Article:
Analysts criticise proposal to postpone 2028 elections, question elected leaders’ priorities

Zimbabwe is in perpetual election mode, with some segments of the opposition now calling for the postponement of the 2028 elections, raising concerns about when elected leaders will serve their electorate by doing the work they were elected for last year, analysts have questioned.

This assertion comes after news reports quoted one of the spokespersons of the Citizens Coalition for Change (CCC) opposition party, Nqobizitha Mlilo, who proposed that the 2028 harmonised elections be postponed to allow for the creation of a government of national unity following an all-stakeholders dialogue to remove the current toxicity in national politics.

However, the proposal to suspend national elections is not new.

In 2019 church leaders called for the suspension of elections for seven years, saying Zimbabwe was in the grip of economic and political paralysis that could not be solved by another election.

That suggestion was rejected at the time, with citizens questioning how church leaders believed Zimbabwe would miraculously heal in seven years.

This time, analysts have once again dismissed the proposal, stating that constant talk of holding or postponing elections was now “annoying.”

“Why should elected leaders be thinking about the 2028 elections, less than 10 months after they were elected? Why are they always thinking of the next election at a time when they must be doing the work they were elected for in 2023?” asked one political analyst, Patrick Ndlovu.

“This shows us these elected people are hungry to feed from the trough.”

Ndlovu questioned why the opposition could contemplate such a move that appeared to align with Zanu PF’s 2030 mantra, where it is believed that President Emmerson Mnangagwa wants to extend his second and final term by at least two years until 2030.

“Are they now saying their legislators in Parliament are useless? They don’t have an agenda in Parliament except self-enrichment. They should be using their MPs to propose reforms instead of concentrating on power struggles,” said the analyst, adding that talk of postponing elections needed a national referendum.

“Postponing the elections does not achieve anything. It just gives a group of opportunists a chance to loot. It is also a selfish way for the opposition and whoever is calling for it to try and keep themselves in power for long. Zimbabweans have now become generally selfish people.”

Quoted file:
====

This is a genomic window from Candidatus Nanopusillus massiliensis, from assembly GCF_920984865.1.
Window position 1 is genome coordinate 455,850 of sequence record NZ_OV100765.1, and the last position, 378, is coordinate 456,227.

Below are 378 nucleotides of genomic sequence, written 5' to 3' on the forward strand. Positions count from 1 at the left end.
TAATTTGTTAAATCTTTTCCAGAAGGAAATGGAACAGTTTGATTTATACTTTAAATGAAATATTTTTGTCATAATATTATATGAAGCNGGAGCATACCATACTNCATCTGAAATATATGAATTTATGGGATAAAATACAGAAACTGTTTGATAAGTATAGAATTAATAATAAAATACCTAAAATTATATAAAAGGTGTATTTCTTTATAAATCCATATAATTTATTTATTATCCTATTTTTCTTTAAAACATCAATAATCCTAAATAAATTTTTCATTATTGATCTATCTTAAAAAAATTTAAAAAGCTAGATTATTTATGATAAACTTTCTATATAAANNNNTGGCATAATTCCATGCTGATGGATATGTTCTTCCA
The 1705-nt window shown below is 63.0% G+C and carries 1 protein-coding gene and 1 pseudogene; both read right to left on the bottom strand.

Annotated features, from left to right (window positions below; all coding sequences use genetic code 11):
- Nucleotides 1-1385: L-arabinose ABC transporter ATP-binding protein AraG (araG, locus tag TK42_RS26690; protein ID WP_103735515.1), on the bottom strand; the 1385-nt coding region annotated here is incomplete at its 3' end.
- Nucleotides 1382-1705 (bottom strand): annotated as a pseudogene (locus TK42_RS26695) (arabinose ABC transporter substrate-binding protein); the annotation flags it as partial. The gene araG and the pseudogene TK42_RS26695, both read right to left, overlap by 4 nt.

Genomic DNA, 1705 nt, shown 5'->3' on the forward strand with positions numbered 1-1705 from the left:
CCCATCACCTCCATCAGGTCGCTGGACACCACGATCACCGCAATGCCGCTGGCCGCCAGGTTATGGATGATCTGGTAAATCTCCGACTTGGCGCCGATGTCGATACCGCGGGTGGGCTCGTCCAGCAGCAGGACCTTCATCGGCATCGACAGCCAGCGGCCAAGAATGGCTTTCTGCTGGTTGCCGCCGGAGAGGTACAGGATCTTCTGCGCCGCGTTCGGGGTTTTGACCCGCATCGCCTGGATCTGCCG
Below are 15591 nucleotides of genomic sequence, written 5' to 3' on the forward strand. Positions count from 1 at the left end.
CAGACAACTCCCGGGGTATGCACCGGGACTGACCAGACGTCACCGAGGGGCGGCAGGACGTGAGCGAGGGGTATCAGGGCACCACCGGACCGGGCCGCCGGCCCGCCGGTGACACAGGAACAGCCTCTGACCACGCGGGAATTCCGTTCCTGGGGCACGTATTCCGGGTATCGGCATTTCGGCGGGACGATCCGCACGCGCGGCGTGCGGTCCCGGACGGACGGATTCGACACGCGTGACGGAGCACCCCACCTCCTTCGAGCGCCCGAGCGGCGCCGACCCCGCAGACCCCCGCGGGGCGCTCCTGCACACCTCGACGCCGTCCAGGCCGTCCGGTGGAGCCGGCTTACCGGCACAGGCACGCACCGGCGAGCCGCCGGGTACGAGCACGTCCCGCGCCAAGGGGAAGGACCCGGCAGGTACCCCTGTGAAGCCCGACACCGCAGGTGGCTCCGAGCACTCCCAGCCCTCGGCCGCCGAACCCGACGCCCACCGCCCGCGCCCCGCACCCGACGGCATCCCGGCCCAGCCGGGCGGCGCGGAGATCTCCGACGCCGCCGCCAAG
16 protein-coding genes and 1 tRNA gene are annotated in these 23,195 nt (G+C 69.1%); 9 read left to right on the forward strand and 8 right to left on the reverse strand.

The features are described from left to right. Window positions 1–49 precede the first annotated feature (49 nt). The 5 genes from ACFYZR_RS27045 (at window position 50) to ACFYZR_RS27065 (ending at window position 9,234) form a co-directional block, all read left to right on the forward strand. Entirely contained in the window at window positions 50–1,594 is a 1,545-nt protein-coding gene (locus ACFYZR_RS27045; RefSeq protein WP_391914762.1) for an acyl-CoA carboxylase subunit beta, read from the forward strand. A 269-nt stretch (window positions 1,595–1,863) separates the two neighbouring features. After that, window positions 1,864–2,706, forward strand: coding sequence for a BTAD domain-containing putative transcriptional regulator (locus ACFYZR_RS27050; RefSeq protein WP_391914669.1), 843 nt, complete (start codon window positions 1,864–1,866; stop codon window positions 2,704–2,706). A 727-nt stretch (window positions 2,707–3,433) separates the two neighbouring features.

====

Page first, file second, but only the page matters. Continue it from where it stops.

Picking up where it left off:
Another political analyst, Bernard Magugu, said it was “funny” that the opposition is seeking a postponement of the 2028 elections rather than calling for electoral reforms.

“We then doubt their claims of being an opposition because this is what Zanu wants – staying in power with or without elections,” he said.

Magugu said looking at Zimbabwe’s current political and economic situation, “nothing” will change to shift the balance of power or improve the livelihoods of people.

“Opposition political parties are too fragmented and frail to see what is needed to knock out Zanu from power. Our concentration has thus been conditioned to focus on politics of elections without focusing on levelling the ground first and doing it for the people and not positions,” he explained.

Magugu said elections mark the end of a democratic process and compared the transfer of power in elections as one that must be “as easy as slicing a watermelon with a sharp knife.”

“The transparent electoral process and power transfer should be and must be one of the core issues to be addressed first,” argued the analyst.

“Currently we are unfortunate as Zimbabweans because people are always thinking of elections even in their sleep, what of the core-political duties by political players for the people?”

Magugu added that even if elections are postponed for 100 years, without meaningful electoral reforms, they will produce the same results.

“It would have been best if elections were postponed to allow the reforms process to be completed, not postponing them for the sake of it!” Magugu summed.

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